Mitt Romney has been accused by Obama supporters of murdering a woman by “taking away” her health insurance. They’re counting, of course, on nobody asking any critical questions such as, “What does taking away actually mean?”
You cannot “take away” anything other than through theft (or a physical attack). A health insurance policy is a contract between an insured individual and a second party, the insurance company. In many cases it’s a contract between an employer and an insurance company, on behalf of the employee. There’s actually no way to steal away a contract between two people. In a civil and rational society, the government upholds all legal contracts and requires each party to honor what they freely agreed to when signing the contract. For example, the person purchasing the policy is required to pay the monthly premium, at least if he wants to continue being covered by it. And the company promising to insure the person is obliged to keep its end of the bargain, as stated in the contract, as well.
So how do we get from this to charges of murder? Essentially, the Obama supporters are claiming that health care is a right, and anyone who suggests otherwise — especially anyone making a political argument, or running for office like Romney — is a murderer. This is a fallacious accusation on so many levels it’s almost hard to reply to it. The only way to reply to it is by stating the obvious, as I just did above. But you have to understand: Advocates of Obamacare — and of socialism, more generally — are not trying to convince anyone. Their whole argument is based on force. Politically, they favor government coercion to enforce their beliefs. Ethically, they make arguments that they hope will frighten people into not saying anything at all. They don’t have reason or justice on their side, and they appear to know it, so in a psychological sense this tactic makes sense. “I have no proof, so I must guilt and frighten people into accepting what I demand to be the truth.”
What’s even more disturbing about the whole affair is the way a Romney aide reportedly responded to this attack. Such an attack is an opportunity for the Romney campaign to say, “You murder someone by killing them. You don’t murder someone by refusing to buy them health insurance. Ultimately, this is our own responsibility in a free society, to provide for our medical care and purchase policies in a free market.”
Presumably, Mitt Romney believes this. Otherwise, why is there any point to repealing Obamacare? What else could he mean when he says he supports a “free market” for medicine over Obamacare?
Of course, Mitt Romney is the same man who, as Governor of Massachusetts, endorsed and signed into law the state-level equivalent of Obamacare a few years back. If he supported that law back then, based on the premise that health care is a right, then how can he oppose Obamacare now?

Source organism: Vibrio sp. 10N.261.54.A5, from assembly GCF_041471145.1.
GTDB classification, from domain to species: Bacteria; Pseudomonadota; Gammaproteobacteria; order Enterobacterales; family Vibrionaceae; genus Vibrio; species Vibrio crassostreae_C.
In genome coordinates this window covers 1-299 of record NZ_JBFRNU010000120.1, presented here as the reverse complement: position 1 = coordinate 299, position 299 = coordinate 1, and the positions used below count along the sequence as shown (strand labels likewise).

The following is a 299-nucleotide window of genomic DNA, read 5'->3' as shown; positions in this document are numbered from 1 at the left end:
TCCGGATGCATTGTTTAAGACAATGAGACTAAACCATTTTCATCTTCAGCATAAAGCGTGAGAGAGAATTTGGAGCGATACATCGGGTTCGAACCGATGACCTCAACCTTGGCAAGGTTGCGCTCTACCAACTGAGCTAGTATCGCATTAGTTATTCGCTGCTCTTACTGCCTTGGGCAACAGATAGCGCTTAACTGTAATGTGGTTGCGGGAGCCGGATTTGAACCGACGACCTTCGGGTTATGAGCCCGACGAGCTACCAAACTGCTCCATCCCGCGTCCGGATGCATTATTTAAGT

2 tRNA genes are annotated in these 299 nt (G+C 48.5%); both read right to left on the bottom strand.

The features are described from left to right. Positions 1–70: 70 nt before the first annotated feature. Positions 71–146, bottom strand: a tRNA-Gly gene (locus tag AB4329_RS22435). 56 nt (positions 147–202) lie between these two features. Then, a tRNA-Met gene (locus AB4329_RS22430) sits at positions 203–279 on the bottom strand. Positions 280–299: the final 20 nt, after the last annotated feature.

On this issue, the Obama supporters have got Romney, and they know it. It’s not because they’re right. They’re actually as wrong as can be in claiming that health care is a right. In order to make health care a right, you have to use government force to STEAL from some to provide coverage to others. You have to consider the people who pay for health care the property of the government, human serfs the government may coerce into paying for the medical care of others. There is no justice in enslaving part of the population for the sake of others (to say nothing of doctors). But in any argument between two parties, the more consistent side will win. The Obama supporters are unflinching in their consistency, i.e. that government exists to force some to provide for others. The Republicans, Romney included, generally have no response other than, “Um, um, um….”
This is just one instance of a wider contradiction with the Romney campaign, undoubtedly the result of Mitt Romney’s own contradictions or evasions. Obama has maintained all along that health care is a right. He says that it’s the moral obligation of those who do have health care, even if they’re paying for it, to be forced by the government to pay for the health care of others. He won’t permit the deregulation of the health care industry and allow for the emergence of a competitive, free market. (To be fair, neither have most Republicans supported such a thing.) He passed into law the “affordable care act” which imposes this very obligation on people. Wrong and immoral? Yes, I say. Uneconomic in the long run as it drives up the cost and drives down the quality of medical care for everyone, just like it did in Soviet Russia, Great Britain, Canada and Cuba? Yes again, I say.
But no matter. It’s consistent. The wrong side can be all wrong, but still consistent. When confronted with an opponent who wobbles on both sides and all around a significant issue, that candidate will lose. In the latest polls, including one released by Fox News, Romney is trailing badly.
Even if Romney manages to win the election, will it matter? Is there any reason to believe Romney will lift a finger to repeal Obamacare as he promises? Or will he, once in office, find an excuse not to do so (as Republicans in the Senate are already providing for him)?
If Mitt Romney wins the election, will it be Governor Romney — who signed Obamacare into law for Massachusetts — who has won? Or will it be the more recent Romney, confronted with the Tea Party and other Republican opponents of Obamacare, who won?
Nobody knows. But at the rate Romney is going, we’ll never have a chance to find out.
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